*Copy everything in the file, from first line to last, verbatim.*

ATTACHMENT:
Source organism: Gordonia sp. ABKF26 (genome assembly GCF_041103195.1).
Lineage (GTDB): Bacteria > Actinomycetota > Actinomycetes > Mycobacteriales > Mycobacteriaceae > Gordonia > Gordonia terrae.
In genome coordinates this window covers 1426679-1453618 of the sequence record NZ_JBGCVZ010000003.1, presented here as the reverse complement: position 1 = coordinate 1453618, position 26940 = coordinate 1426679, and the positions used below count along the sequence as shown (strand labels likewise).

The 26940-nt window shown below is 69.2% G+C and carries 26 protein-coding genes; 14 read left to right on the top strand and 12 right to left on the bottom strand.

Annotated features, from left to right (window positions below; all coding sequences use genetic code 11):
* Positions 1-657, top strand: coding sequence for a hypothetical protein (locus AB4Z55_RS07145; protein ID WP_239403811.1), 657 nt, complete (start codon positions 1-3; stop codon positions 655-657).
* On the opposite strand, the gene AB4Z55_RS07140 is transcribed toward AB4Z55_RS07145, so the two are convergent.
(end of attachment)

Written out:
Source organism: Gordonia sp. ABKF26 (genome assembly GCF_041103195.1).
Lineage (GTDB): Bacteria > Actinomycetota > Actinomycetes > Mycobacteriales > Mycobacteriaceae > Gordonia > Gordonia terrae.
In genome coordinates this window covers 1426679-1453618 of the sequence record NZ_JBGCVZ010000003.1, presented here as the reverse complement: position 1 = coordinate 1453618, position 26940 = coordinate 1426679, and the positions used below count along the sequence as shown (strand labels likewise).

The 26940-nt window shown below is 69.2% G+C and carries 26 protein-coding genes; 14 read left to right on the top strand and 12 right to left on the bottom strand.

Annotated features, from left to right (window positions below; all coding sequences use genetic code 11):
* Positions 1-657, top strand: coding sequence for a hypothetical protein (locus AB4Z55_RS07145; protein ID WP_239403811.1), 657 nt, complete (start codon positions 1-3; stop codon positions 655-657).
* On the opposite strand, the gene AB4Z55_RS07140 is transcribed toward AB4Z55_RS07145, so the two are convergent.